Bryan White Photography + Art is your go to destination for commercial art commissions. With an artistic eye, we take your ideas and turn them into original pieces of art that will inspire your clients and employees alike. Bryan White originals hang prominently in a variety of commercial corporate offices including medical, law, and automotive. Keep reading for details on our biggest commercial projects.
Forsyth County Courthouse
Bryan was honored to create 6 original art pieces for the new $6 million building, highlighting all the courthouses throughout the history of Forsyth County. Some photographs were provided, some were part of Bryan’s portfolio, but there were no existing photographs of the earliest courthouse. Because of his art background, Bryan was able to work with the the Forsyth Historical Society and create the original painting. The images are currently on display in the beautiful courthouse rotunda.
Lanier Technical College
Of Lanier Technical College’s various campuses across Georgia, three display Bryan White originals, created specifically for those locations. The artwork showcases historic landmarks and events from each individual community in an effort to connect students and faculty with the significance of the past. Long time residents feel at home as they pass art pieces of the the places they know and love. While people who are new to the area are gently introduced to the history and beauty of the county. You can see Bryan’s work up close and personal in Lanier Tech’s Forsyth, Dawson, and Hall campuses.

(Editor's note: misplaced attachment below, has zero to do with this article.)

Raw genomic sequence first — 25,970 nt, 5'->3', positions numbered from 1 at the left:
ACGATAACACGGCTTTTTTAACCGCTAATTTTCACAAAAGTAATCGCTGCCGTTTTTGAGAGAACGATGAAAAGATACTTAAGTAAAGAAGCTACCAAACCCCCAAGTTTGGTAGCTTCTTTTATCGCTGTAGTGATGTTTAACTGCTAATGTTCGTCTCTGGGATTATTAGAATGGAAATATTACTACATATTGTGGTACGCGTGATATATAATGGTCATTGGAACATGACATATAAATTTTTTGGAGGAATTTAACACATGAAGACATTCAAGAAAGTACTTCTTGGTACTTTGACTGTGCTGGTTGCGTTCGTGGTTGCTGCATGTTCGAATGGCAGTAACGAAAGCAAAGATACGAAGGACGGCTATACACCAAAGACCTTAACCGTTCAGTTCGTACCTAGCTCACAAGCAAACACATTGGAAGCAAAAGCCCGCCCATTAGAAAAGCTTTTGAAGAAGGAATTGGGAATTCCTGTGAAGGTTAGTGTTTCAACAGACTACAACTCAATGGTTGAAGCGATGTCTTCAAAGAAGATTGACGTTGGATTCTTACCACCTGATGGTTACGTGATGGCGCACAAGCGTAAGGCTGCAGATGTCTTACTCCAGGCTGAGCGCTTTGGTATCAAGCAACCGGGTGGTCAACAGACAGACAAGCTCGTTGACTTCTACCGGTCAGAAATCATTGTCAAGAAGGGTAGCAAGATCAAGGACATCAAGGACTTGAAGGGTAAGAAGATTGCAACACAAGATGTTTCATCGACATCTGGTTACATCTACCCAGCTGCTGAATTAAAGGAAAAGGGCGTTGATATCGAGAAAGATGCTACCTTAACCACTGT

Calhoun Public Libraries
Inspired by the artwork in Forsyth County, the Calhoun Gordon Public Library commissioned Bryan to create original art pieces for their main branch. High traffic areas of the library show off the rich history of Gordon County, while the children’s section displays an eye catching collection of pieces titled The Circle of Life Through Reading. Each of the six pieces depicts a critical moment in a person’s life in which reading makes an impact.
Harris Fine Art Center
An ideal addition for an art center, this abstract piece that greets guests before they even walk through the door features meaningful cultural moments from Gordon County, like impactful music, visual art, and theater. This art piece was created on metal to withstand the elements so it can hang proudly outside the art center’s doors. The mix of photography, digital media, and hand painting bring dimension and depth to the work.
This hometown bank was in search of a way to better connect with their clientele and sought Bryan’s help to create artwork that exemplifies pride in their city. After collaborating with the board of directors, a concept was established to feature local beloved landmarks in the community. From Sawnee Mountain to the County Fair, from Big Creek Greenway to Lake Lanier, when bank patrons head in for their routine transactions, they are welcomed by favorite places that distinguish their home in Forsyth County.
Kennesaw State University- Bagwell College of Education, Deans Office
Towering right outside the window in the waiting room of the Dean’s Office at the Bagwell College of Education is Kennesaw Mountain. Hanging on the wall of the waiting room is a beautiful, original artistic rendition of Kennesaw Mountain, created by our very own Bryan White. The dean was interested in highlighting the beauty in the school’s location, so much so that he commissioned a second painting for the conference room that also included the schools mascot, Sturgis the Owl majestically soaring over the mountain.
Big Creek Greenway
Our ability to provide art for outdoor spaces helps us reach a range of communities and demographics. The Forsyth County Parks & Recreation Department is one such group. They needed meaningful artwork that could be used on a shelter for the Big Creek Greenway. The triangular structure had space for three separate pieces, allowing Bryan to create works to promote the history of the area and the unique beauty of the surrounding wetlands. In addition to the trail side shelter, Bryan designed an art piece displaying the area’s census names from 1900 superimposed over wetland images.